What's Happening in Character?

Where Gardens Grow Character

Posted by Rebecca Sipos on Fri, Sep 9, 2011 @ 17:09 PM

We believe gardening in schools is a necessity.

Most of us probably know that school gardens are a great teaching tool that can be used to enrich curriculum and improve physical health, but we believe in gardens as a way to grow character.  We see this everyday in our garden.

We see children sharing, working hard, and being kind. We watch kids grow responsibility as well as vegetables. We see kids engaged, excited, motivated, and proud of their school.  We watch as kids make connections between their school, their community, and the planet.

New research published by the Royal Horticulture Society (and who knows gardening better!) shows that as well as helping children lead happier, healthier lives, gardening “helps them acquire the essential skills they need to fulfill their potential in a rapidly-changing world and make a positive contribution to society as a whole.”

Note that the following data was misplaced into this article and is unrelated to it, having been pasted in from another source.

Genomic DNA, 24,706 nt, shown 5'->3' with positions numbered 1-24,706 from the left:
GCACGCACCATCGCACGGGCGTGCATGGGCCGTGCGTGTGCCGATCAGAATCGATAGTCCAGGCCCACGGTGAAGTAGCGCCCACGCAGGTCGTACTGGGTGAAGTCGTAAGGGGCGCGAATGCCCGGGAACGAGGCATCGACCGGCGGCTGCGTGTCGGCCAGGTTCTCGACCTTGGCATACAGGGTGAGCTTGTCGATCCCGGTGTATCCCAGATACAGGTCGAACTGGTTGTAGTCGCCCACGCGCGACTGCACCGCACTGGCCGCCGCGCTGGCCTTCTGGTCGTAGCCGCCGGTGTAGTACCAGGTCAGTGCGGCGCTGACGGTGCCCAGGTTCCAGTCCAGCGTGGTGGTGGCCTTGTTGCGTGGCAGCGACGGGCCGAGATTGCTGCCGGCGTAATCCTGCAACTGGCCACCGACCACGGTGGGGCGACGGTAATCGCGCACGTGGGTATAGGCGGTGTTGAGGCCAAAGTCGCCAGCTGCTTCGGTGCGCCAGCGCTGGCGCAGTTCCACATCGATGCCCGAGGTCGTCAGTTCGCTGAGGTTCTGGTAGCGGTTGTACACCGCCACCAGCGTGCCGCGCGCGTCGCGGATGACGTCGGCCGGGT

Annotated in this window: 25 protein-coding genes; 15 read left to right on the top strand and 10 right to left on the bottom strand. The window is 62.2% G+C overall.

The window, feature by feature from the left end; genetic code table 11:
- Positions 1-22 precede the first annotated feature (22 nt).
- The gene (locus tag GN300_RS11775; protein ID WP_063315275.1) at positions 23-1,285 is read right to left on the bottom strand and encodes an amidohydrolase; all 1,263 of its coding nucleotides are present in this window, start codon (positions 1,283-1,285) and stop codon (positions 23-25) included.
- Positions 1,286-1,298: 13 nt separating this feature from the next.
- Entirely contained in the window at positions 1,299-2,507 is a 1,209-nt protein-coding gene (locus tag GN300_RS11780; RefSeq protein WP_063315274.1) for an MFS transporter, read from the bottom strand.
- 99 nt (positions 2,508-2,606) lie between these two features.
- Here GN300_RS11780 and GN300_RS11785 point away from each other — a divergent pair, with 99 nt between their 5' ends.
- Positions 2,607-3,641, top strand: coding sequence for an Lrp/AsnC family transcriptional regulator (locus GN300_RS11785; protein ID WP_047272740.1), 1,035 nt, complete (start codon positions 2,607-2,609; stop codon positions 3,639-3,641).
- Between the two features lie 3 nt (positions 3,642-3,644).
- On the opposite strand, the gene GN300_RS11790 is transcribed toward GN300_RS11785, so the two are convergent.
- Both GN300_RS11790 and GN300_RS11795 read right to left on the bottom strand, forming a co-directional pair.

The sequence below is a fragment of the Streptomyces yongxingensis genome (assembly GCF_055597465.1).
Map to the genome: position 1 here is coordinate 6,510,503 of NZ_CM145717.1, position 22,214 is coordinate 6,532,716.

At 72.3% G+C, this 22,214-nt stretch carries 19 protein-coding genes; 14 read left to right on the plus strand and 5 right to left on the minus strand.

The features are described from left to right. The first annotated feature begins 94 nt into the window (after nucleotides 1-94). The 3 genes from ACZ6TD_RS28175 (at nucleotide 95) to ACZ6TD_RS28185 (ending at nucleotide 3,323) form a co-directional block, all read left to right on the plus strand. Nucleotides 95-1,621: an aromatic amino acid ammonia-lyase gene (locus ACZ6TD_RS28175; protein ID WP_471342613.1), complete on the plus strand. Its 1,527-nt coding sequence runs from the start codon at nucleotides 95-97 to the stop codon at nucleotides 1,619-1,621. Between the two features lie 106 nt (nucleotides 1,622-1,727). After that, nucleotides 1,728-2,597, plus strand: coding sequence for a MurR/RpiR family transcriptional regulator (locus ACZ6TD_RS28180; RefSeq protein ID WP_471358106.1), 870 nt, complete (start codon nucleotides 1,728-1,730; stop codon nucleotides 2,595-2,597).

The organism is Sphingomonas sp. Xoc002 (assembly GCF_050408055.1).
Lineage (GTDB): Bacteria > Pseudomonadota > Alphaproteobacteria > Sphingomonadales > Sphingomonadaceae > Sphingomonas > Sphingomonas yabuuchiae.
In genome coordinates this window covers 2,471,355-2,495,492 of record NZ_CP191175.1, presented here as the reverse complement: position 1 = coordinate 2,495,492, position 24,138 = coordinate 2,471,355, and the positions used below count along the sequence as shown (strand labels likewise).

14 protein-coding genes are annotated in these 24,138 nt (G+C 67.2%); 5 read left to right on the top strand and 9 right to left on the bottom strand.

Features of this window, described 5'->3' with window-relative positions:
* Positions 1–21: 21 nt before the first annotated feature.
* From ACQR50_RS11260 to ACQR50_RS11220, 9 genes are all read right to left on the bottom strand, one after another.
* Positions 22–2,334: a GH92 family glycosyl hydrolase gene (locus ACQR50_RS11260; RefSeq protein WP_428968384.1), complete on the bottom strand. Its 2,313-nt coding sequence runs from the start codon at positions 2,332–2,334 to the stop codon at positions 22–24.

In fact, evidence suggests that gardening can play such a vital role that we believe every child should be given the chance to experience the benefits. So we will be sharing what we’ve learned along the way- how to start and maintain a school garden, how gardens create opportunities to embed character education principles, and what kids, teachers, and families have to say about gardening at the 18th National Forum on Character Education.

Our presentation “Where Gardens Grow Character” on Friday, Oct. 21 at 2:15 will include opportunities to share your school garden stories and you’ll walk away with: a list of gardening resources we’ve found helpful; a bibliography of garden research; and a hand made memento from our beloved garden.

Please join us!  Because gardening in schools is a necessity.

Posted by Susi Jones, Tricia Elisara, Nancy Younce, Julian Elementary School, a 2010 National School of Character

Topics: Forum Speakers, character education in curriculum, National School of Character